Fermented herring

Surströmming

Surströmming (fermented Baltic herring, or literally soured Baltic herring), is a dish from northern Sweden. Surströmming (Baltic herring) are smaller than the Atlantic herring which are fished off the west coast of Sweden in the North Sea.

The herring used for surströmming are caught just prior to spawning. The fermentation starts from a lactic acid enzyme in the spine of the fish. Pungent smelling acids are formed in the fish as well as hydrogen sulphide! Despite this many Swedes still love surströmming!

Fermented fish is not really so strange. The ancient Greeks and Romans made a famous sauce from fermented fish and Worcestershire Sauce also has a fermented fish ingredient.

It must be opened outdoors!

When opened, surströmming releases a strong and sometimes overwhelming odour so it must be eaten outside. Surströmming are normally eaten at the end of August but I've met Swedes who like to bury a can in snow and eat some at Christmas!

I also remember a case where a Swede in Gothenburg opened a tin in his apartment block which caused the whole apartment block to be evacuated because someone smelt the fish and thought there was a gas leak in the block. Indeed, according to a Japanese study, a newly opened can of surströmming has one of the most putrid food smells in the world! I don't know how they measured this, but I can easily believe the result.

Who likes it?

We carried out a poll to find out how many people like surströmming.  Out of 478 people who took part in the poll, only 31% said that they liked it, whilst 69% said that they hated it!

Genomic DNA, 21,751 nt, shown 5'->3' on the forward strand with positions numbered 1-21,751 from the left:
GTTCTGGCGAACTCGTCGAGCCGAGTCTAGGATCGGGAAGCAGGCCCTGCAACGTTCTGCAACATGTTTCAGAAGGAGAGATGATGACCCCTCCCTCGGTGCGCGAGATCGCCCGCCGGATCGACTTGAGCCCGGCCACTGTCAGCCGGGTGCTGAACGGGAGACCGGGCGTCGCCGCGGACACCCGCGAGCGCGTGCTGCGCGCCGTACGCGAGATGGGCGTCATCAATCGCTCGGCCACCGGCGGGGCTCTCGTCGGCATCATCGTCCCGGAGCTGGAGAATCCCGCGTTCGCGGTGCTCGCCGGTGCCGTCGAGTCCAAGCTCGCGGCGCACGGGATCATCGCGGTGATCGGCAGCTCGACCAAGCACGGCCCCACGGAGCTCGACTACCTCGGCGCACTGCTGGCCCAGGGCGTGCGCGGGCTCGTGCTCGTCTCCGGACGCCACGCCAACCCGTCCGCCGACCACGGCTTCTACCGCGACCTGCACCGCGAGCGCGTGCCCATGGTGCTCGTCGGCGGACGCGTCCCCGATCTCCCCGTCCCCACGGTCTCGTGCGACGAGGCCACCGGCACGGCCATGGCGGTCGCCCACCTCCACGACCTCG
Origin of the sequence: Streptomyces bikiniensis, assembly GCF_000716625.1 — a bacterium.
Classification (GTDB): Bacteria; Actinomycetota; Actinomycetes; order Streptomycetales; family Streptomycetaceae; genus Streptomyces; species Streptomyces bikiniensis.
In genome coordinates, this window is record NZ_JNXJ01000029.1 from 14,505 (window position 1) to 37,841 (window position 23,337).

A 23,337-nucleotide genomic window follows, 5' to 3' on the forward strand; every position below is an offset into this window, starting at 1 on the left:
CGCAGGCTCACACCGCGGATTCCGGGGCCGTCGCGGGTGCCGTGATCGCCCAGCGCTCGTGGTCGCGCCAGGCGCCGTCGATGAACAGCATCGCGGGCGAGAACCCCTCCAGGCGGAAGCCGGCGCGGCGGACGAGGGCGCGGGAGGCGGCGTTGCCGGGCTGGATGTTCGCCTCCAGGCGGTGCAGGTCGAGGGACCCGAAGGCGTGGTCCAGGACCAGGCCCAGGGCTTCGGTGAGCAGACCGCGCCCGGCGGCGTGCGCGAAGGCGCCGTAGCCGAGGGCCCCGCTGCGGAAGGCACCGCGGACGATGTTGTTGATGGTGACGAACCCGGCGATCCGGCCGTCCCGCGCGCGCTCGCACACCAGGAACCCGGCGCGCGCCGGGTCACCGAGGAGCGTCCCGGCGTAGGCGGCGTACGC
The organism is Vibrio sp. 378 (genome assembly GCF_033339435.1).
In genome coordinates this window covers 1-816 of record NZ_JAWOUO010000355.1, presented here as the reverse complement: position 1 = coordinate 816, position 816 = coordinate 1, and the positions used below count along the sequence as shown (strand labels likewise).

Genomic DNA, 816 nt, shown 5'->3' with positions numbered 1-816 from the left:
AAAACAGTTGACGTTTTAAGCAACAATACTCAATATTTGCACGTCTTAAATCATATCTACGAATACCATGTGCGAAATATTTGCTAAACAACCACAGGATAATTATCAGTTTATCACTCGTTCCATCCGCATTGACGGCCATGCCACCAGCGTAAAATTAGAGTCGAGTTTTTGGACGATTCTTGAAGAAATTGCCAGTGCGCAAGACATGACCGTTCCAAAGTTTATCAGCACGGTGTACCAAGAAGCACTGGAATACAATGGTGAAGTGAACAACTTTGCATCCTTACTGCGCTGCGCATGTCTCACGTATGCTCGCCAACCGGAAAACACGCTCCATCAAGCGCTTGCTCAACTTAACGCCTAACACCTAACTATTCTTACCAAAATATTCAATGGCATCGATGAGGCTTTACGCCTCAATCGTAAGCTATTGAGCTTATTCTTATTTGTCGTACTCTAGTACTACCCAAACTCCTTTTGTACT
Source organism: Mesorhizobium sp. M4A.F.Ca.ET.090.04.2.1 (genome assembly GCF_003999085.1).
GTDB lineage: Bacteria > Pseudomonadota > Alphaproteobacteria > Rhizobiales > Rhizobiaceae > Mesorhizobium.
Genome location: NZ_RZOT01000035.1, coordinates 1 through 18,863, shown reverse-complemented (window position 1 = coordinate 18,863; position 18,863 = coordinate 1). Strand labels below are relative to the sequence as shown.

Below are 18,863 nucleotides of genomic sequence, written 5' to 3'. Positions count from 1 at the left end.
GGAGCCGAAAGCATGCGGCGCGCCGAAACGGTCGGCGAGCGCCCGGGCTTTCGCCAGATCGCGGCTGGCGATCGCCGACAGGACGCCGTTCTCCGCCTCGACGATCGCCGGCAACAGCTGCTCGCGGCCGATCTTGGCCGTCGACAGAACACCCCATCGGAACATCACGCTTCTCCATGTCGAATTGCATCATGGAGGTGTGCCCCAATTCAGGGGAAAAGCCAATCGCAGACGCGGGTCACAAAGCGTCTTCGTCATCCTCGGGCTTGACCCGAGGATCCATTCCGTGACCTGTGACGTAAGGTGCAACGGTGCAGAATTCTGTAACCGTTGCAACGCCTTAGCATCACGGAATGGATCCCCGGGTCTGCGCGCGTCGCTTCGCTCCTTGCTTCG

(32% of people who took part in the survey said that the smell was so bad that they refused to taste it!)

Opening a can of smelly fish provides an excuse for a party!

A surströmmingsskiva!

It took me ages before I could track down anyone who would admit to liking surströmming and most of them requested anonymity! But when I found an answer it was obvious: Swedes love an excuse for a party and opening a can of rotting fish provides an excuse. Really.

"Yes, ok it smells awful and doesn't taste very nice", the argument goes, "but we always have a good party when we open a can of surströmming!"

So if there is lots of snaps on offer it can be worth eating surströmming, according to some. I can think of better reasons for a party... 

How is it made?

The herring are caught in May, when they are in prime condition and just about to spawn. They are then put into a strong brine for about 20 hours which draws out the blood. The heads are then removed and they are gutted and put into a weaker brine solution. Canning starts at the beginning of July and goes on for about five weeks. The first cans go on sale on the third Thursday in August.

Storing the cans

The cans must be stored in a fridge. Fermentation continues in the can which causes the can to bulge noticeably.

Apparently, it is myth that cans will explode if not opened. There have been no know cases of surströmming cans exploding although they are not allowed on planes leaving the UK, but they are allowed on planes leaving from Sweden!

Eating surströmming

Surströmming is usually eaten in a sandwich (called surströmmingsklämma) made with tunnbröd (thin bread). The tunnbröd is normally buttered, but that is banned on my diet! The tunnbröd is then topped with:

  • sliced mandelpotatis (a type of potato grown in northern Sweden which is slightly sweet and waxy),
  • fillets of surströmming (sometimes they are cut up into small pieces),
  • finely diced red onion.

In southern Sweden, some crème fraîche or gräddfil (which is a bit like soured cream) is added along with chives, tomato and chopped dill.

Surströmming sandwiches are usually served with some Västerbottensost (a type of hard cheese), snaps and lager, although some people claim that milk is the best thing to drink with surströmming sandwiches.

If you get invited to surströmmingsskiva why not try it? You might like it!

John Duxbury

SwedishFood.com

SwedishFood.com is run by a not-for-profit company set up to help English speakers around the world who would like to learn more about Swedish food. I am grateful to everyone who has helped with setting up the site, especially writers who have generously donated their time for free.

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